I started by saying pain is an odd thing. I stand by that, or in my case sit or lie down by that. Pain is very peculiar. We need it, yet we hate it. We would probably all choose to do away with it. Yet without pain we would be in severe danger. Pain protects us and keeps us safe. But pain can get out of kilter and cause issues. We can end up trying to control it and failing. It can so dominate our lives that we ignore it. One thing is certain we cannot do without it.

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A blog by a relative in NZ

Tuesday 14 April, 2020
(S.B. on her work as an essential worker in a Wellington NZ hospital during lockdown)


I’ve never been afraid of hospitals. I actually find them sort of comforting. I was in a burns unit as a pre-schooler and I wonder if it imprinted on me somehow. The faintly antiseptic scent. The uniforms. I even like the smell of mashed potato that I sometimes get a whiff of from the meal trolleys.

I do ultrasound scans of hearts – called echoes – for a living. People either get it or they don’t. They look at the screen with the same interested awe as me, or they say “is this what you do all day?” And I say, “Yep, hearts all day long.”
I’m lucky, I really like my work. But it wasn’t a life-long dream – I never even knew it existed. I’d been overseas and when I came home my brother was sick and in hospital for a long time. I remember walking around the corridors thinking ‘I’ve got a science degree, I must be able to get a job here.’
But right now I’m a little afraid of hospitals, and of my job. When people come for an echo I get them to undress to the waist and lie on their side facing me. I say: “It’s like a pregnancy scan, but looking at your heart.” When I put gel on their abdomen and rest the probe on their skin they say “Is it a boy or a girl?” and I smile and say “Twins.” Often, they are nervous. Their heart rate gives it away. But usually by the time I’m finished – about half an hour later – the rate has come down. We’ve talked about the weather, their family, their plans for the weekend.
There’s no way to do an echo from two metres away, or in less than fifteen minutes. You can often smell the coffee they’ve just had, or their brand of soap. It’s hard to smile at someone behind the masks we now wear. Hopefully my tone is chirpy – I’ve tried to be more expressive with my eyebrows.
I’m very lucky to have a job, to have an income. My commute time has halved, and I can park in hospital grounds without charge. Yesterday I skipped a supermarket queue with my ID card. I have somewhere to live, and food and electricity and water and firewood.
When I drive home I go along Paekākāriki’s The Parade, to greet Kāpiti Island. I see the locals out walking in their bubbles. My bubble is me, my husband, our daughter and son, and the dog – and all the patients I’ve scanned and will scan – and all the people in their bubbles. I think about actual bubbles and surface tension, and how the bigger they get the more unstable they are.
At the end of the day I do what I can. I disinfect my pen, phone and swipe-card. I leave my work shoes behind, and change out of scrubs. I wash my face, hands and arms to the elbows. I drive home and leave my shoes in the car. I wipe down the steering wheel, the gear stick, the door handle. I go into the house by the back door and straight into the shower. The clothes I’ve come home in go into a hot wash. I’ve taken off my wedding ring and pounamu.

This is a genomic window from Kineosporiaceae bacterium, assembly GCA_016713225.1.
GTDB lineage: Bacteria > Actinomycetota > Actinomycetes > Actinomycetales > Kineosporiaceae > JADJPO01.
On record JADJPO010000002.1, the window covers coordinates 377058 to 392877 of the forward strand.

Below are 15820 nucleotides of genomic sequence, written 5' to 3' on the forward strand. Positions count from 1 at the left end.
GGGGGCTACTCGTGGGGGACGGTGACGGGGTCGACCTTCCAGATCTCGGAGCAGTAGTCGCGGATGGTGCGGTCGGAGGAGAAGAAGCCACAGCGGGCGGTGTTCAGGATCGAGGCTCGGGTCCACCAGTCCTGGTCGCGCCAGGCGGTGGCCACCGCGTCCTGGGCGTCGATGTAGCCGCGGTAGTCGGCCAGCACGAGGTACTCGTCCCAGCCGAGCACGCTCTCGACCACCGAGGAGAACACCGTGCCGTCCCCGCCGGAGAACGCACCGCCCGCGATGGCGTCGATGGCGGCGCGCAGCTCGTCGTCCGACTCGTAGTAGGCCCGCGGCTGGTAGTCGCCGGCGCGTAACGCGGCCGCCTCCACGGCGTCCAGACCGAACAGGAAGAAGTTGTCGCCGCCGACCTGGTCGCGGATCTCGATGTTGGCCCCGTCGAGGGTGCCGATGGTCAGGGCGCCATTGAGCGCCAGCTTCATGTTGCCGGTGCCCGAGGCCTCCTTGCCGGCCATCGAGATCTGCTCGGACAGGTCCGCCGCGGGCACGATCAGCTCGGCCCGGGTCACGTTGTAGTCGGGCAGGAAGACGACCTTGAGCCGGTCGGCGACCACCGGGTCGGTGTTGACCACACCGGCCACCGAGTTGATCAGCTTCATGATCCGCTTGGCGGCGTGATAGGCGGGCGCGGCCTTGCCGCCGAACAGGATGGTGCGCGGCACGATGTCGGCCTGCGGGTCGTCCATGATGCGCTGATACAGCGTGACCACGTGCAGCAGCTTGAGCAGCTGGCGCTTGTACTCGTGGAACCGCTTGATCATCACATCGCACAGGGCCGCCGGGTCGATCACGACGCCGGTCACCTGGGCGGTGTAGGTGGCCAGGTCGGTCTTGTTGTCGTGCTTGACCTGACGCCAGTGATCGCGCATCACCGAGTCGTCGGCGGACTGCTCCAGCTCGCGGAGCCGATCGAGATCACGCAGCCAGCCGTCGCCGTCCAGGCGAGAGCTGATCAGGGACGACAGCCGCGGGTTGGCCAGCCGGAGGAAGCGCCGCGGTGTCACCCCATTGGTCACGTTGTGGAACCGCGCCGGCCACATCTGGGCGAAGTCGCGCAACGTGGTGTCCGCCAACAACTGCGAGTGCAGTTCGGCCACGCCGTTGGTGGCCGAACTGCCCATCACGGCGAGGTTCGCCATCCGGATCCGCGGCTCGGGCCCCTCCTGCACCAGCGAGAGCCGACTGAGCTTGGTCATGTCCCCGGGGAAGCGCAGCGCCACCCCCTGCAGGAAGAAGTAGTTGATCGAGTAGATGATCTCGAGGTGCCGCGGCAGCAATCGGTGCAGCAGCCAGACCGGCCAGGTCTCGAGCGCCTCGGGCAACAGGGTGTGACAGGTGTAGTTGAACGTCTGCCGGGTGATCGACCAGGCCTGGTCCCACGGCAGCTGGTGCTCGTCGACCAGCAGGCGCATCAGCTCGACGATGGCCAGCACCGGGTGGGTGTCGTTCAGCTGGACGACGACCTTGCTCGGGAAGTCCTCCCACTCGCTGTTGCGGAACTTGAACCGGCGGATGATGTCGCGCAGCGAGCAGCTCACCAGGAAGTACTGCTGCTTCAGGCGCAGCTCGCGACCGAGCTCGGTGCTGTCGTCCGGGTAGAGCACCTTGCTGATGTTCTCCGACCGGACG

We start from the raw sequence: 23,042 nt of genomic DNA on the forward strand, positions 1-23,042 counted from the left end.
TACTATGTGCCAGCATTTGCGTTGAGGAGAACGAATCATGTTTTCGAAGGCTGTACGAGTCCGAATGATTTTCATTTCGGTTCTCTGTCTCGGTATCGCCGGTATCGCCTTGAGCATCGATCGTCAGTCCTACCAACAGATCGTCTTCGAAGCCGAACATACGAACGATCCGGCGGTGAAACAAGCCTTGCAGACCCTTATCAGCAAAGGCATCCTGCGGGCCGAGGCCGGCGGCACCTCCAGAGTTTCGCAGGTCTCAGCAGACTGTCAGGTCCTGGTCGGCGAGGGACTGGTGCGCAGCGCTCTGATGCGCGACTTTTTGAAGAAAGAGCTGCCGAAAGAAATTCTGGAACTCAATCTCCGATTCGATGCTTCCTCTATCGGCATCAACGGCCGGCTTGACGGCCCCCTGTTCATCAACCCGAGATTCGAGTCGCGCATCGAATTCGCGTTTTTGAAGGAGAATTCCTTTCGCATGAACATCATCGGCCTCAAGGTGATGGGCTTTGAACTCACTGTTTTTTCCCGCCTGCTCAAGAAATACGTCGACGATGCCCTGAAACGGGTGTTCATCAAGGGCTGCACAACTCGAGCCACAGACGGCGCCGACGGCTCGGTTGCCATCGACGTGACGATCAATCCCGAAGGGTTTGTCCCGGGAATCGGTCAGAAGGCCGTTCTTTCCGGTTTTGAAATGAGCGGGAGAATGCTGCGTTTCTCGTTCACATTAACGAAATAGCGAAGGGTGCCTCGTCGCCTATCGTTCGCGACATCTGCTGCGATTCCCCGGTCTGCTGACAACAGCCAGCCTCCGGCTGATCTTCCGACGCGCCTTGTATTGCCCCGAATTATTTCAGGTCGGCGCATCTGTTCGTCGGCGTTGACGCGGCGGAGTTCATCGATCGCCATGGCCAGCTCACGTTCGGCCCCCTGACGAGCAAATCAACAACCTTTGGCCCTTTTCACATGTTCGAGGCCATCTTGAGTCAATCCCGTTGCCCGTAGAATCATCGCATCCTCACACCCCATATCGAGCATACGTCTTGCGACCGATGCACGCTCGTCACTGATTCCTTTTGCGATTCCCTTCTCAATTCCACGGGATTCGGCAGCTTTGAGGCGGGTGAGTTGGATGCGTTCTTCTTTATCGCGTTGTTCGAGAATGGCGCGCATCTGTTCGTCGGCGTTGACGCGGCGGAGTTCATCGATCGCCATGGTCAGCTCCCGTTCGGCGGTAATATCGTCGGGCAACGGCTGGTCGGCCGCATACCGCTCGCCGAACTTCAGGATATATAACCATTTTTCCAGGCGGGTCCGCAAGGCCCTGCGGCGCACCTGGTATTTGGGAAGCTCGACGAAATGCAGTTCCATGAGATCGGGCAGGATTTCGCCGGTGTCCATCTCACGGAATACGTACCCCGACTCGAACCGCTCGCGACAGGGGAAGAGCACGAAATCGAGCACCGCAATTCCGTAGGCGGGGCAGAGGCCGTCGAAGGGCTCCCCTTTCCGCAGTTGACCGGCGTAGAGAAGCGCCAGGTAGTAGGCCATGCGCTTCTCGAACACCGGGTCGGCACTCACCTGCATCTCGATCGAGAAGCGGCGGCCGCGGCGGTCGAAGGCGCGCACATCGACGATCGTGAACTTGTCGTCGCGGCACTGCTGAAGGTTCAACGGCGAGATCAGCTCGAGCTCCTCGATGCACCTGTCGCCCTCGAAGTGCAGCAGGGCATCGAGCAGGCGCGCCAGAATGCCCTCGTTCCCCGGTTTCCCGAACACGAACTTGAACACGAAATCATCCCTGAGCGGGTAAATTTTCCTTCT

We’ve cleared out the spare room, but we’ve only got one bathroom. We’ve bought plastic plates and bowls so if I get sick no one has to handle dirty dishes. We’ve got a sort-of-plan except for if or when I should isolate myself from them. Lately when my daughter comes for a cuddle she says “I’m scared.” One time I asked her what I could do to make her feel better. She said “never stop hugging me.”
Online everybody is exercising, baking, busy in their gardens, and posting creative schooling ideas. It feels like they are inside a different kind of bubble, but one that is shared. I call my sister the midwife, another sister the nurse. We grumble about bookings, PPE, infection rates in overseas healthcare workers. It feels good to speak in a common tongue.
There was early rain but this afternoon the sun came out. We made paper Easter eggs for the window. There were only 29 new cases of Covid-19 in New Zealand. I hugged the kids.

…and a great parking place

There are a lot of assumptions made about disability by able bodied people. A common one is how great it would be to have a free parking space near the shops. Let me debunk that one first. Most councils now charge for blue badge spaces in car parks and they are not always nearer to the shops. Yes, it’s true, if you can find space on a yellow line you can park for a limited time. But that’s a big if and you still can’t block roads or cause problems. Probably the biggest advantage should be blue badge spaces in supermarkets, but often they are full or being used by non badge holders. They don’t tend to be policed well. So you don’t really get a great parking space.

Another assumption is that you get lots of Government cash, benefits, grants etc. But what that ignores is the cost of everything with a disability tag. Put the word disabled in front of it and any product is loaded in price. Holidays, when possible at all are complex and often expensive. If, like me you need hoists and wet rooms, the property availability is short and price loaded. Travel should be the same price as for able bodied, but sometimes it’s only possible by taxi. When I was able to walk I used to walk for miles, often choosing to park a long way from town centres. If you can drive then often cars need adaptation. Yes there is Motability which can provide a car, but many people don’t realise that is paid for from your disability benefits, it’s not a free car. So yes there is extra government money for disability, but it doesn’t cover all that you need for such a limited life. You might argue that other countries have even less. If that is your way of looking at life, then so be it. I would rather aim higher.